I don't know what the fix is here, but it's an interesting case.

comment:6 Changed 7 months ago by tvynr

I'm glad the example is at least somewhat useful. :) I'm unfamiliar enough with the mechanics involved that I don't know if this is related. Should I open another ticket instead or just leave this stuff here?

The thing that seems especially peculiar to me is that, in the example above, GHC 7.6.3 can infer the type just fine. This suggests that the GHC 7.8.3 inference algorithm has been made more conservative in some way. I'm guessing that this difference is related to fixing a bug of some kind but, as you say, this case only seems to have the one type which could be inferred.

In the meanwhile, I suppose we'll just use the workaround of an explicit unwrapper function if we need to move to GHC 7.8. Thanks!

comment:7 Changed 7 months ago by goldfire

My guess is that this is separate from the first post, but, in both cases, there is an untouchable type variable where there is a principal type. I'd wait for Simon's opinion before splitting this off.

comment:8 follow-up: Changed 7 months ago by simonpj

Consider

data T a where
  T1 :: T Int
  T2 :: T Bool
  T3 :: T a

f T2 = True

g T1 = True

Can we infer a type for f? Well we know it must be something like

f :: T a -> ??

just from the lambda and the pattern match. What is the ??? Call it beta, a unification variable. The pattern match gives us a "given" constraint a~Bool, and the RHS has type Bool, so the wanted" constraint is beta~Bool. So we could unify beta with Bool or with a`; both would work. Since neither is more general than the other, we reject the program.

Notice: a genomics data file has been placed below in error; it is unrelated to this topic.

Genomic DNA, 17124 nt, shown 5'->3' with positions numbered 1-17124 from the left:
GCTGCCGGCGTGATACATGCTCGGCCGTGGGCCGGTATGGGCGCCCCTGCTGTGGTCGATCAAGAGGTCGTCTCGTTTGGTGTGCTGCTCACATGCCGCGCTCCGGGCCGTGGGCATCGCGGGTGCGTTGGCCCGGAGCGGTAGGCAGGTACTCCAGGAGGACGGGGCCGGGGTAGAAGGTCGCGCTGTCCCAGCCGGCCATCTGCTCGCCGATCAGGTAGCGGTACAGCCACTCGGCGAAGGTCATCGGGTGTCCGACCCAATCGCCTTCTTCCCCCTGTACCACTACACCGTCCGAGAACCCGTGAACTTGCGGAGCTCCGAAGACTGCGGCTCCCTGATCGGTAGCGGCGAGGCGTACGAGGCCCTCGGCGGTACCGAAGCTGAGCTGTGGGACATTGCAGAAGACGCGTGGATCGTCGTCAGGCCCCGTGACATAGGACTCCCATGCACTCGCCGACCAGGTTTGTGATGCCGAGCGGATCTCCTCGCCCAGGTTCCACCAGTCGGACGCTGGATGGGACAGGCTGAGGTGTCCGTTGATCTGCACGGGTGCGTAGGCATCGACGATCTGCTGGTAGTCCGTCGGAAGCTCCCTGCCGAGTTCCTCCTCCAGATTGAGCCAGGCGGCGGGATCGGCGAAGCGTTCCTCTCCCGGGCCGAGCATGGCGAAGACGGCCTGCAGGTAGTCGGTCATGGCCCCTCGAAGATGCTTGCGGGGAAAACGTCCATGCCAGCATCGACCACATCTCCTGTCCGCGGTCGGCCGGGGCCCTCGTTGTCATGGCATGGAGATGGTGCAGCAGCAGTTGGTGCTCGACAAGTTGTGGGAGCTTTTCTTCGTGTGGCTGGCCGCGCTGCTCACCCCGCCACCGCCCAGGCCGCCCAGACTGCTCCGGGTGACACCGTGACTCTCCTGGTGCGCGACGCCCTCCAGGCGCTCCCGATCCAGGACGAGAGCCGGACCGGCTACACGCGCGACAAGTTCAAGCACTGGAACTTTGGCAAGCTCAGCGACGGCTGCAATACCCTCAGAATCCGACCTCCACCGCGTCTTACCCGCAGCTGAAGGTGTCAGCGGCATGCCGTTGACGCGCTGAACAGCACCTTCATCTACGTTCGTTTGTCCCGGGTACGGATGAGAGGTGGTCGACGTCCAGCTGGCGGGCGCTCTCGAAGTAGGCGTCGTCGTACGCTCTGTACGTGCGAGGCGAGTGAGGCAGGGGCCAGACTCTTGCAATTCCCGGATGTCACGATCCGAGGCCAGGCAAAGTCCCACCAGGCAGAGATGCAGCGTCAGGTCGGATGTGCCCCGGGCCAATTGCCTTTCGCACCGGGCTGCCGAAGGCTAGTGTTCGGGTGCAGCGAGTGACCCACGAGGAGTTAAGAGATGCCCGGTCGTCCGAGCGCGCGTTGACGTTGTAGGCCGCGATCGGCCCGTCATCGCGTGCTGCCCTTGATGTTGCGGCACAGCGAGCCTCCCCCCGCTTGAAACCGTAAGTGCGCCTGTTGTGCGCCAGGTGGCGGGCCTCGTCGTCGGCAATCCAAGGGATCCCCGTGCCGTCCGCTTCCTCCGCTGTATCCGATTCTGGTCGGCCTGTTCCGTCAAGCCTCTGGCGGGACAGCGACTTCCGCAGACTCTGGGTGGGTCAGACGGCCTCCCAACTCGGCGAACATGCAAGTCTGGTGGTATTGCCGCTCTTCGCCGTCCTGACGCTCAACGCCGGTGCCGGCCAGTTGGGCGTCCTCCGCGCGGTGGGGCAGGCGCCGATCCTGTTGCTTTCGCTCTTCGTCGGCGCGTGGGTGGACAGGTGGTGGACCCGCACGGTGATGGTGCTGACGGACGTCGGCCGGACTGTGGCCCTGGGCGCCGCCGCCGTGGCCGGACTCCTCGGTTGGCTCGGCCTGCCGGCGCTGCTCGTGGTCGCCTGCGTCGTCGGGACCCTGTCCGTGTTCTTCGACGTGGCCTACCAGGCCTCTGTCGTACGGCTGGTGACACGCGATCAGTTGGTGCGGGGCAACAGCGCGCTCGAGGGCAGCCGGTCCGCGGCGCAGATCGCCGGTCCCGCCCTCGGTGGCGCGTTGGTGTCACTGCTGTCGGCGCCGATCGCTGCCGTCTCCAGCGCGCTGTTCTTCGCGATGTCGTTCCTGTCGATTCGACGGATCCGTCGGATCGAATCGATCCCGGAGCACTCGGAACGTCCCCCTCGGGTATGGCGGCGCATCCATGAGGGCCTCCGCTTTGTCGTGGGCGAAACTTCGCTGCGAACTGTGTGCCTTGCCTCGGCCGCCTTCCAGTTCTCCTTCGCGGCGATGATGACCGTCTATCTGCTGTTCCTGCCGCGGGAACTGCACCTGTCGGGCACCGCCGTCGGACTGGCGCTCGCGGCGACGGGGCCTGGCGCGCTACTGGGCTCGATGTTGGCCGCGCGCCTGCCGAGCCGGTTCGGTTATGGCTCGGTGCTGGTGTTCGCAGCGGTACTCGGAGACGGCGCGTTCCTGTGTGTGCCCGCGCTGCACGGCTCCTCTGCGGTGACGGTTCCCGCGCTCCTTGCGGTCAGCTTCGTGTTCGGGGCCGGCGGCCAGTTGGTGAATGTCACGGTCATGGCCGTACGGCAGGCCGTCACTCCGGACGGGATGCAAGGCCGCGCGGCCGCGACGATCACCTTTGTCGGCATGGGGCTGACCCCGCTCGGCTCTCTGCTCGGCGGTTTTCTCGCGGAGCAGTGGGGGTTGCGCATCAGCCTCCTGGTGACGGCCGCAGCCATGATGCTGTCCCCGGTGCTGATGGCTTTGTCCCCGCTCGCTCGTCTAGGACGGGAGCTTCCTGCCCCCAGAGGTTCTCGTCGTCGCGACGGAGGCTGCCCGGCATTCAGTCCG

What about g? Here we have "given" a~Int, but the same wanted constraint is beta~Bool is generated. Now there is only one solution, namely beta:=Bool, because the given a~Int can't help us with booleans.

But you can see how delicate this is! f has no principal type, while g does, but the difference is very slight. It may be obvious to a naive programmer, but it certainly isn't obvious to GHC.

GHC conservatively rejects both. Your program is another variation with an existentially bound type instead of Int or Bool. 7.6.3 simply had a bug.

I have no idea how to improve on this. But that's not to say it could not be improved.

Simon

Last edited 7 months ago by simonpj (previous) (diff)

comment:9 Changed 7 months ago by tvynr

Ah ha! This makes perfect sense; thank you for the excellent example and explanation. In particular, this points out that whether a principled type exists is dependent upon some pretty incidental factors, like whether the output type and the input type happen to have anything in common. I can see why GHC conservatively rejects both of these, since getting it to work would result in a somewhat fragile system.